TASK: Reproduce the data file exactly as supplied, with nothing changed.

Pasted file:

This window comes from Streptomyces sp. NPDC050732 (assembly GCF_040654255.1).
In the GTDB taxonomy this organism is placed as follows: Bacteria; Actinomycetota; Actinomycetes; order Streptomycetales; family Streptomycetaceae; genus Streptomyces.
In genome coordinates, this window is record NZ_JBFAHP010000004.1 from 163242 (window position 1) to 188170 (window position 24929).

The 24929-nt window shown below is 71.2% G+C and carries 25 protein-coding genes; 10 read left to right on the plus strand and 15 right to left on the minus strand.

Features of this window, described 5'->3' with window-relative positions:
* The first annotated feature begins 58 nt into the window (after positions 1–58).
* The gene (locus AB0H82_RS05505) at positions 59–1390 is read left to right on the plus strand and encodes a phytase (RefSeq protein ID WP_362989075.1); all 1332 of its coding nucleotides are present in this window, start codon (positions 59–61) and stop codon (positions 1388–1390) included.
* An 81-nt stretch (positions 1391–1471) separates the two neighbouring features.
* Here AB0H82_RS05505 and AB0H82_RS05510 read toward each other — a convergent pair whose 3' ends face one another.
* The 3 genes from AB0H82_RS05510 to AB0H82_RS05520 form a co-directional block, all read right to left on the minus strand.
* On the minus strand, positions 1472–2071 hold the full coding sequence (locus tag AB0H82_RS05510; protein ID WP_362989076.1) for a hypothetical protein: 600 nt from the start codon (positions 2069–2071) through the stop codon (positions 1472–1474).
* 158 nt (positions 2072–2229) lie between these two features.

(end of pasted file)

This window comes from Streptomyces sp. NPDC050732 (assembly GCF_040654255.1).
In the GTDB taxonomy this organism is placed as follows: Bacteria; Actinomycetota; Actinomycetes; order Streptomycetales; family Streptomycetaceae; genus Streptomyces.
In genome coordinates, this window is record NZ_JBFAHP010000004.1 from 163242 (window position 1) to 188170 (window position 24929).

The 24929-nt window shown below is 71.2% G+C and carries 25 protein-coding genes; 10 read left to right on the plus strand and 15 right to left on the minus strand.

Features of this window, described 5'->3' with window-relative positions:
* The first annotated feature begins 58 nt into the window (after positions 1–58).
* The gene (locus AB0H82_RS05505) at positions 59–1390 is read left to right on the plus strand and encodes a phytase (RefSeq protein ID WP_362989075.1); all 1332 of its coding nucleotides are present in this window, start codon (positions 59–61) and stop codon (positions 1388–1390) included.
* An 81-nt stretch (positions 1391–1471) separates the two neighbouring features.
* Here AB0H82_RS05505 and AB0H82_RS05510 read toward each other — a convergent pair whose 3' ends face one another.
* The 3 genes from AB0H82_RS05510 to AB0H82_RS05520 form a co-directional block, all read right to left on the minus strand.
* On the minus strand, positions 1472–2071 hold the full coding sequence (locus tag AB0H82_RS05510; protein ID WP_362989076.1) for a hypothetical protein: 600 nt from the start codon (positions 2069–2071) through the stop codon (positions 1472–1474).
* 158 nt (positions 2072–2229) lie between these two features.